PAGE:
An HQOL for horses?
An equine HQOL survey would likely have several components, says Muir. “There may be one section on nutrition, another on behavior and another on husbandry to find out how the horse is being managed,” he says. The information the questions solicit would create a detailed profile of health information tailored to the individual horse.
“It’s not a one-size-fits-all type of thing,” Muir says. “The survey’s purpose would be to develop a baseline for that particular horse and identify things that could be changed or modified in order to improve his quality of life specifically. Some horses, for instance, simply are unable to exercise as much as others. There is no ‘optimal’ exercise amount that the survey would measure a horse against, but rather the optimal amount for that particular horse.”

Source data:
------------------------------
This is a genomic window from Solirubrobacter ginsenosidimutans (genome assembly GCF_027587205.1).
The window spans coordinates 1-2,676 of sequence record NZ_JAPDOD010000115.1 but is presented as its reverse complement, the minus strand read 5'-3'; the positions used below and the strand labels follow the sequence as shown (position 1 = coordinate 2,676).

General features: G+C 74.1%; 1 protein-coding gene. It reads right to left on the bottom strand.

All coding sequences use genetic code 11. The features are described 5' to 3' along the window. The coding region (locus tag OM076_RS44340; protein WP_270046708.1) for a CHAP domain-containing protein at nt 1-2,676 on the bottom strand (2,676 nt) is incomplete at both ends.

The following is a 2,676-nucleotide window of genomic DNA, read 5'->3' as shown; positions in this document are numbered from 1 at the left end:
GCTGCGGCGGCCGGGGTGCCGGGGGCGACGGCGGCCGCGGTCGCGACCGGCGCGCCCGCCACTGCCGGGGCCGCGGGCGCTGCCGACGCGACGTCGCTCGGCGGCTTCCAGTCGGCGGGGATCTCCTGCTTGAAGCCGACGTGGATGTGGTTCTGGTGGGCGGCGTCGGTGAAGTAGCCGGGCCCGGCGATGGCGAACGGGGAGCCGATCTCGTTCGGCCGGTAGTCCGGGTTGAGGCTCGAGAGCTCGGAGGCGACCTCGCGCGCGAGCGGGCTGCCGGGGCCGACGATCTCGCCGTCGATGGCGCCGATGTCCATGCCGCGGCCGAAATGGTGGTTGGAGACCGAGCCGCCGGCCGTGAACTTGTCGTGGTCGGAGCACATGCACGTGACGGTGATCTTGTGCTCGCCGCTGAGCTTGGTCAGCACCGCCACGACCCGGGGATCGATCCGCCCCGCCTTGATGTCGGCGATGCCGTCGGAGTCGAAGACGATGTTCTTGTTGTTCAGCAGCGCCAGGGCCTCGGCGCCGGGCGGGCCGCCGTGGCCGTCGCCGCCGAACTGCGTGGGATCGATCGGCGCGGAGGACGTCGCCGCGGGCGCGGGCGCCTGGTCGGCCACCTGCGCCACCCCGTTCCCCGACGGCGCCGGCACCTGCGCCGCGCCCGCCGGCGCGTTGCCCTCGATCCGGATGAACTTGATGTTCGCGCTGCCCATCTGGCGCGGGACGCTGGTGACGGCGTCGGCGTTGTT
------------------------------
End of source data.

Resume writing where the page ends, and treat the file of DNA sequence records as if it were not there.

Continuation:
Muir believes that HQOL surveys may be particularly suited to horses and their owners: “Horse owners tend to be much more in touch with their animals’ health status than dog or cat owners. I think because they generally spend a lot more time paying attention to these sorts of things, the reporting you’re going to get will be much more accurate and thorough.”
The trend of horses living longer, and owners keeping them longer, makes an HQOL survey even more useful, says Muir: “One of the reasons this came to a level of importance in small animals is the aging dog and cat population. It became important to be able to collect and compare information over a period of many years. We see the same thing happening with horses. Over time, we can use these surveys to produce an increasingly clear and detailed picture of this horse’s health and how it may be changing over time. Veterinary visits provide snapshots of time, but repeated HQOL surveys can tell the entire timeline of a horse’s health.”